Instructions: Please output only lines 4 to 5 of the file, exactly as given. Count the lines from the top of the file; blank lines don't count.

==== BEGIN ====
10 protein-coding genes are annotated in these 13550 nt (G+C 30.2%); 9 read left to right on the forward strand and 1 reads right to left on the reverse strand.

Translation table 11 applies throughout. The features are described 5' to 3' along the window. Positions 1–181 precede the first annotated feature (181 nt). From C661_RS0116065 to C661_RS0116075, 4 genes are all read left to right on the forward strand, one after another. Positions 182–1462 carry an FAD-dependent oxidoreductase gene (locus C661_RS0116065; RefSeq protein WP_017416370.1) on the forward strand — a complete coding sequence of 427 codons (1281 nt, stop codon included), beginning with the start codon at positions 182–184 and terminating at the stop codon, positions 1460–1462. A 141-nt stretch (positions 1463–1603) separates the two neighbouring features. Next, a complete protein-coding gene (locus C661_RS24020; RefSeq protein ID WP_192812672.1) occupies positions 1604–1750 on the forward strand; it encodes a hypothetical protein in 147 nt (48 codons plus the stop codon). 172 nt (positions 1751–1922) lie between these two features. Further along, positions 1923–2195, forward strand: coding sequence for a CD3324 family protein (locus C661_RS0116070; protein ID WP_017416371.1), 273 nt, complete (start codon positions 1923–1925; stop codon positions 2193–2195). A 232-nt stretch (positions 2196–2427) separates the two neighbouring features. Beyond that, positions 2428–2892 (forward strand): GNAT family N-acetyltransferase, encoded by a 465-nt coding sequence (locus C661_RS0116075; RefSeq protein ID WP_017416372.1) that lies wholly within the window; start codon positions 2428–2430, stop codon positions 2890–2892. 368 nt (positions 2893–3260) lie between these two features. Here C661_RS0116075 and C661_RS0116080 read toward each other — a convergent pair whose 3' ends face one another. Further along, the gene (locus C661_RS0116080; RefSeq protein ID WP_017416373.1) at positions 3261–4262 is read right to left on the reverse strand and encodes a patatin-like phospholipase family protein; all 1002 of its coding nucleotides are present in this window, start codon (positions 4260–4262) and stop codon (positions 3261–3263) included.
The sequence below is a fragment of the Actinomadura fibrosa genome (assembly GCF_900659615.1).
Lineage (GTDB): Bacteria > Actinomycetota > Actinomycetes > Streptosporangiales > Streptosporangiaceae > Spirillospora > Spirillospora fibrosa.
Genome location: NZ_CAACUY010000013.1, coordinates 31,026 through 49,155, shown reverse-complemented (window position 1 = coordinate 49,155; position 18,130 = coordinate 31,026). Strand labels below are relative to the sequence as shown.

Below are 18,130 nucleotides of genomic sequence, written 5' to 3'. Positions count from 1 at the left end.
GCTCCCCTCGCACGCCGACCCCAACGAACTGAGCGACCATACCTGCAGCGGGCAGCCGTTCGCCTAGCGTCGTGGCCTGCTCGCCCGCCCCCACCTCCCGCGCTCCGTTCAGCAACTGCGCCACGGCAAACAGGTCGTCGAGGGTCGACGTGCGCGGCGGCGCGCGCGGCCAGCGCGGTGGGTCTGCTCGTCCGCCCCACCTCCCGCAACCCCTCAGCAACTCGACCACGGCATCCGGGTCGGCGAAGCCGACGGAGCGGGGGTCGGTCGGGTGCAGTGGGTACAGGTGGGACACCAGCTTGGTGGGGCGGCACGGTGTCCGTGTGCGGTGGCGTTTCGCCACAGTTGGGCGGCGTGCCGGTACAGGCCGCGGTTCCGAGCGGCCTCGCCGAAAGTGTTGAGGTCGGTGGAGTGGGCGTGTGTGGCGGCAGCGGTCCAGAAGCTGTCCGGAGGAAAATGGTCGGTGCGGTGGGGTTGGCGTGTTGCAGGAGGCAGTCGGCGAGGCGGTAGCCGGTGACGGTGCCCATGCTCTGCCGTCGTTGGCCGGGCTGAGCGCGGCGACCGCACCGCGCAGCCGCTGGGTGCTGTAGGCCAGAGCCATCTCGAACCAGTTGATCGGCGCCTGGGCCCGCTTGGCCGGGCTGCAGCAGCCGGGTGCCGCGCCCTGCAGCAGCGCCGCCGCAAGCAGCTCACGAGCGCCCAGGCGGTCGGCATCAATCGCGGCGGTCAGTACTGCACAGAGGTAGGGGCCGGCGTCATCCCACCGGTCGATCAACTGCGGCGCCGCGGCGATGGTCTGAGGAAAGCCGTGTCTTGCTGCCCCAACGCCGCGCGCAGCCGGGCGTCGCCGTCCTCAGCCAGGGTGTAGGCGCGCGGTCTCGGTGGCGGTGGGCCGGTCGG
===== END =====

Lineage (GTDB): Bacteria > Actinomycetota > Actinomycetes > Streptosporangiales > Streptosporangiaceae > Spirillospora > Spirillospora fibrosa.
Genome location: NZ_CAACUY010000013.1, coordinates 31,026 through 49,155, shown reverse-complemented (window position 1 = coordinate 49,155; position 18,130 = coordinate 31,026). Strand labels below are relative to the sequence as shown.